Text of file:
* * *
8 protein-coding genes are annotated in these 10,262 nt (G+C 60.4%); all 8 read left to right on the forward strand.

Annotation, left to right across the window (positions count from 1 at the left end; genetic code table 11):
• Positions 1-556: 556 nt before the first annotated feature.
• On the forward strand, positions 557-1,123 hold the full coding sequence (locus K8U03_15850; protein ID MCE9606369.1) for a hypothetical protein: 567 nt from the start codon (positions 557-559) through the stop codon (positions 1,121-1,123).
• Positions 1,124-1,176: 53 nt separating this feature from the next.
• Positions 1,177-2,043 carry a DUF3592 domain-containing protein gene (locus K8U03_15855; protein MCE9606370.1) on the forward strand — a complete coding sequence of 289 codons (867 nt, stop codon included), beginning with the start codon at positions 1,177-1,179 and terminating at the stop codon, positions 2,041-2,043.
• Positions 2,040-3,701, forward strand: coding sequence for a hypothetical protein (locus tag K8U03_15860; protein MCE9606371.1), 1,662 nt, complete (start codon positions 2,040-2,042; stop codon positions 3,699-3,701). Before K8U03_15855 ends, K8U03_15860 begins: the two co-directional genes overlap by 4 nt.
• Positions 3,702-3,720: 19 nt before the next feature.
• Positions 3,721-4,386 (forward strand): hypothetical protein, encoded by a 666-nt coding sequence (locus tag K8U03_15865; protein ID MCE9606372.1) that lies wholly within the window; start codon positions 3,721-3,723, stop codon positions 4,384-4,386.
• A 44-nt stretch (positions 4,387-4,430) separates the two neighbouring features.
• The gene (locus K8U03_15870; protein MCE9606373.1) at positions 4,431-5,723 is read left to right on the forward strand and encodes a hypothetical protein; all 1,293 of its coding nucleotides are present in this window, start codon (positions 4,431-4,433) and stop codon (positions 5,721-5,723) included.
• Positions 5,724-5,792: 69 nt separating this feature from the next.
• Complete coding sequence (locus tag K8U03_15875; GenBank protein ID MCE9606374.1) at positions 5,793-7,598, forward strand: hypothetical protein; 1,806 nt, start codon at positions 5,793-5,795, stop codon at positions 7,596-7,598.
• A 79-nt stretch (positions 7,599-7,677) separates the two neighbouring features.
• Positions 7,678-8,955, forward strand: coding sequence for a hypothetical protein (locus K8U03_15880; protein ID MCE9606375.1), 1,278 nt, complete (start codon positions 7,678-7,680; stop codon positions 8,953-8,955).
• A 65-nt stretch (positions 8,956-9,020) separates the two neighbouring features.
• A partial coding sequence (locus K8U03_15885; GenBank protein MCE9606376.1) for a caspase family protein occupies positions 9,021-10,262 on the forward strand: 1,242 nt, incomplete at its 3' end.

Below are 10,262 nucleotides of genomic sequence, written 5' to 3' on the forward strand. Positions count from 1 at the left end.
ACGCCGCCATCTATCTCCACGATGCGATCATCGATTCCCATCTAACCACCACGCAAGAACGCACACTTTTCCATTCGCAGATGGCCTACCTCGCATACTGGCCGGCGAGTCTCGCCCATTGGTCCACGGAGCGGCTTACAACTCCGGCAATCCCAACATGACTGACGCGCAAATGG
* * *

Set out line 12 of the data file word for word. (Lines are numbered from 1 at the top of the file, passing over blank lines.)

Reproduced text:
• Positions 5,724-5,792: 69 nt separating this feature from the next.